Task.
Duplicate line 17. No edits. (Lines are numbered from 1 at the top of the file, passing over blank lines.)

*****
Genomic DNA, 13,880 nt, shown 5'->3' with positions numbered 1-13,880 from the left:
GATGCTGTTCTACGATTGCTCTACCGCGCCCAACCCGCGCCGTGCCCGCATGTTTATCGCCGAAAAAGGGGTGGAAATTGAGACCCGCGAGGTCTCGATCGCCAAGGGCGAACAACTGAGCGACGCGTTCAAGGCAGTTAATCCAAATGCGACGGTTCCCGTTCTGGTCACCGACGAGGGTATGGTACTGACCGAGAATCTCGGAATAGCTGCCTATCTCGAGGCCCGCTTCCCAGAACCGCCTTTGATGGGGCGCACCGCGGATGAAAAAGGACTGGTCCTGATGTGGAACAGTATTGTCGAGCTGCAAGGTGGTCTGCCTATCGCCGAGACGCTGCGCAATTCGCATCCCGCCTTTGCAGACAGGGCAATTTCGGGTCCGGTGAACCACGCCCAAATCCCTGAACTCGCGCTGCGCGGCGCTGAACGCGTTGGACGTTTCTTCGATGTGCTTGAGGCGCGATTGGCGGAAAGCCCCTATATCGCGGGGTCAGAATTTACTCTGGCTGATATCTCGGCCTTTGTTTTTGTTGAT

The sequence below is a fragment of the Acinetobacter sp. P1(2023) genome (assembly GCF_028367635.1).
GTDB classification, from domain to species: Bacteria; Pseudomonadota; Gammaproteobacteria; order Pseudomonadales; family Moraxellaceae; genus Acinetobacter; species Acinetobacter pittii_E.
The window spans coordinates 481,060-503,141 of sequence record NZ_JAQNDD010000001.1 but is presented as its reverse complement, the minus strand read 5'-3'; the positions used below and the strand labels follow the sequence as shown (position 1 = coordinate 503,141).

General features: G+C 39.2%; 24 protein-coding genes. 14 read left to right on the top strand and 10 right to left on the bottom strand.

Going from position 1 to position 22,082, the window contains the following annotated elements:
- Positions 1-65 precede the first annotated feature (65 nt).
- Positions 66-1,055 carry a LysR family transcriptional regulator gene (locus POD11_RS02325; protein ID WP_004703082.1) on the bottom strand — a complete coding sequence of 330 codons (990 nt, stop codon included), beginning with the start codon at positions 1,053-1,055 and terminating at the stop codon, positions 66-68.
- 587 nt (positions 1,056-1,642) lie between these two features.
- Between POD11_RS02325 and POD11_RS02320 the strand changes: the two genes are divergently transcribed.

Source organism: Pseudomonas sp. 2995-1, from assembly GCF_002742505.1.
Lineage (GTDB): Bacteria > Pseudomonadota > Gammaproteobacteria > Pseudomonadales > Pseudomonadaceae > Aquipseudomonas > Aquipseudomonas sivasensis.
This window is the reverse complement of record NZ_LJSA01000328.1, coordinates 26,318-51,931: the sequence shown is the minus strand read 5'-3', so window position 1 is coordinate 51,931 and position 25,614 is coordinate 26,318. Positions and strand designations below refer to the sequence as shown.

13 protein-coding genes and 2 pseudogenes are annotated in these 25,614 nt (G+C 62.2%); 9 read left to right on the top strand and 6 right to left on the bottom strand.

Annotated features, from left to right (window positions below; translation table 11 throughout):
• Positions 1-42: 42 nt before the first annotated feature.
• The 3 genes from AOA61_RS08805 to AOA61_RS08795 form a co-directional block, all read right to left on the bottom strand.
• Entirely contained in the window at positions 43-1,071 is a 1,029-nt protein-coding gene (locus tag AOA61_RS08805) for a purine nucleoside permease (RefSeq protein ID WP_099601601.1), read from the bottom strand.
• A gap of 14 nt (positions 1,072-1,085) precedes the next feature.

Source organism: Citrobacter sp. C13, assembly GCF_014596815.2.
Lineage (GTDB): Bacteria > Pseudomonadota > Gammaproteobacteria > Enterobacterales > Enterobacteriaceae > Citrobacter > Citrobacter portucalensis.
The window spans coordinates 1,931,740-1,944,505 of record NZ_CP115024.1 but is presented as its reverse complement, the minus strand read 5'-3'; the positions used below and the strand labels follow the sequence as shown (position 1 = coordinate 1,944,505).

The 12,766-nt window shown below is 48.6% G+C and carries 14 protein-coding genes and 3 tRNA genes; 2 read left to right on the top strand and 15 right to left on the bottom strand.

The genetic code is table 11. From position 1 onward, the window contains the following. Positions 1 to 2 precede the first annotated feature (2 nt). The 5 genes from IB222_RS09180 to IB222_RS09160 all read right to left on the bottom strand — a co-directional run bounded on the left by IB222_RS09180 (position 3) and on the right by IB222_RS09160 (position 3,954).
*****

• Positions 1-42: 42 nt before the first annotated feature.